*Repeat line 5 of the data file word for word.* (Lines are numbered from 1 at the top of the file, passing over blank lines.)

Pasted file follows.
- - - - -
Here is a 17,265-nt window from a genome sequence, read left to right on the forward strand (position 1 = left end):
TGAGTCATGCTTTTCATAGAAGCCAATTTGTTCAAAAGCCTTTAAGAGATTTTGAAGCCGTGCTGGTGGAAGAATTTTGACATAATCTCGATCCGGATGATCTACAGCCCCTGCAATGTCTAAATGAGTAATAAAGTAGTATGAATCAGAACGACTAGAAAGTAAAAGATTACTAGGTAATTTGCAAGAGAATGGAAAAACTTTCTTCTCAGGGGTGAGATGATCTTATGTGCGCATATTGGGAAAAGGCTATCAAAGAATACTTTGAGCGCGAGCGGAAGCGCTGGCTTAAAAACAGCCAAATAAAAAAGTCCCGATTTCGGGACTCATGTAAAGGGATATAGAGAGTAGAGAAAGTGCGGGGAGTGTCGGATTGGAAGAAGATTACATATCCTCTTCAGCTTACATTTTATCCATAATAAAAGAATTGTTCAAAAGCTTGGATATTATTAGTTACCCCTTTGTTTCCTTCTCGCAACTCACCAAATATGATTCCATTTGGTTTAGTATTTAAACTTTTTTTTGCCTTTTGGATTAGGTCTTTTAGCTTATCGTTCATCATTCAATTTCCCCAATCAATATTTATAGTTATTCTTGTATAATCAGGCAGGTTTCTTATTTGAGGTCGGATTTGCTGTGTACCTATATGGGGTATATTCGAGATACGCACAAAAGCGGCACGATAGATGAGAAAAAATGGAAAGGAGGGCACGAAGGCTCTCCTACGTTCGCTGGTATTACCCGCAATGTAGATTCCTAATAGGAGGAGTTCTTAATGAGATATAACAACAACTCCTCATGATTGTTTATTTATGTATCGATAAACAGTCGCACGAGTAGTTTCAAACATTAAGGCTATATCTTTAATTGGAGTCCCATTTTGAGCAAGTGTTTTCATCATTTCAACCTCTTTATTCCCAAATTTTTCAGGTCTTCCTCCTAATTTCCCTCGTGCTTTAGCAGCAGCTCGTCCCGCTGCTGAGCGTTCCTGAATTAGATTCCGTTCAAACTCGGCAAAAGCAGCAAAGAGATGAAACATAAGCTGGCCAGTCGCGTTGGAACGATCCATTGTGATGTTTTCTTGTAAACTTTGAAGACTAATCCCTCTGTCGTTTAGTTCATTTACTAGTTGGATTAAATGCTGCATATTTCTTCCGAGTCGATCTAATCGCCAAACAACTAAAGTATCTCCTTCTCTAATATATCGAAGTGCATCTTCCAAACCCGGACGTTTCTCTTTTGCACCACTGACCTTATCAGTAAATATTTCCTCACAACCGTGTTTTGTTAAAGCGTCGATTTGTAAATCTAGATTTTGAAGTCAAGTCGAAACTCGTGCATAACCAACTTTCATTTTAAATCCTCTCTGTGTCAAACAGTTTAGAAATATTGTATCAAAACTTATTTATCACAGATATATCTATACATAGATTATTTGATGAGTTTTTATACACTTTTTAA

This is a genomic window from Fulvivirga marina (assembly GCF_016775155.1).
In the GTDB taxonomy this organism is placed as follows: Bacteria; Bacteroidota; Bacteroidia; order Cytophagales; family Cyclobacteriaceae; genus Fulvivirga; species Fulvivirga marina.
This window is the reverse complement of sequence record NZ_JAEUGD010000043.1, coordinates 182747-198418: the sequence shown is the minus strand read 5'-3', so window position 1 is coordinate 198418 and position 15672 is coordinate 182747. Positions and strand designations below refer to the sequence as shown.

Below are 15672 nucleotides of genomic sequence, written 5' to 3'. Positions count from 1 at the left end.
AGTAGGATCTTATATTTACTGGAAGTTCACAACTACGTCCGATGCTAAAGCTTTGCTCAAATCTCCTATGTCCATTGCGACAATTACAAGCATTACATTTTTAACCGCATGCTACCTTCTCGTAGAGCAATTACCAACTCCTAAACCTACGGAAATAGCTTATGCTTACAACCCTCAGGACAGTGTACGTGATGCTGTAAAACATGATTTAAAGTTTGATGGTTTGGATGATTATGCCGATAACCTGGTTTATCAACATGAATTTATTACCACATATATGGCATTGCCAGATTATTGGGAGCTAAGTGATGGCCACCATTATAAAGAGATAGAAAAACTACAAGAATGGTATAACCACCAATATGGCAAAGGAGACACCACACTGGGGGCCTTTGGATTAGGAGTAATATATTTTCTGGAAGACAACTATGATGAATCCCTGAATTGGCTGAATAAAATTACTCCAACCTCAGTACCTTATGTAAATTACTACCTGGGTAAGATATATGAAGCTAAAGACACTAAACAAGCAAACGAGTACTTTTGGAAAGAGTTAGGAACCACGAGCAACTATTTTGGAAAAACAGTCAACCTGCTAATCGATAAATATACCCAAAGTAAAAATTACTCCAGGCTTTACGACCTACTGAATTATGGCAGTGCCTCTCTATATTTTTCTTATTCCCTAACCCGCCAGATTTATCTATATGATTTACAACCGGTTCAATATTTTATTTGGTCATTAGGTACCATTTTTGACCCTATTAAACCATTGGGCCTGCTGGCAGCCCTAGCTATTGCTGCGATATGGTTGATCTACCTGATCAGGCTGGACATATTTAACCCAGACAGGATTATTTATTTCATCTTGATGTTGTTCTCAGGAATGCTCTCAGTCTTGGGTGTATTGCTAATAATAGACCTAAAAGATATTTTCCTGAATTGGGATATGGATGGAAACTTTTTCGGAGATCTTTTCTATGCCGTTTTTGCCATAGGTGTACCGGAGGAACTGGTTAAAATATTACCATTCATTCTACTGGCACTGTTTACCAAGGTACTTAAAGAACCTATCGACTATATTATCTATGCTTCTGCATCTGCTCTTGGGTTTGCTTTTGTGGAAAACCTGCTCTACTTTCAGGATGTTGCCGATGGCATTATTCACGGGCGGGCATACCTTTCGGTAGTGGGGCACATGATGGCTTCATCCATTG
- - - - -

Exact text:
This window is the reverse complement of sequence record NZ_JAEUGD010000043.1, coordinates 182747-198418: the sequence shown is the minus strand read 5'-3', so window position 1 is coordinate 198418 and position 15672 is coordinate 182747. Positions and strand designations below refer to the sequence as shown.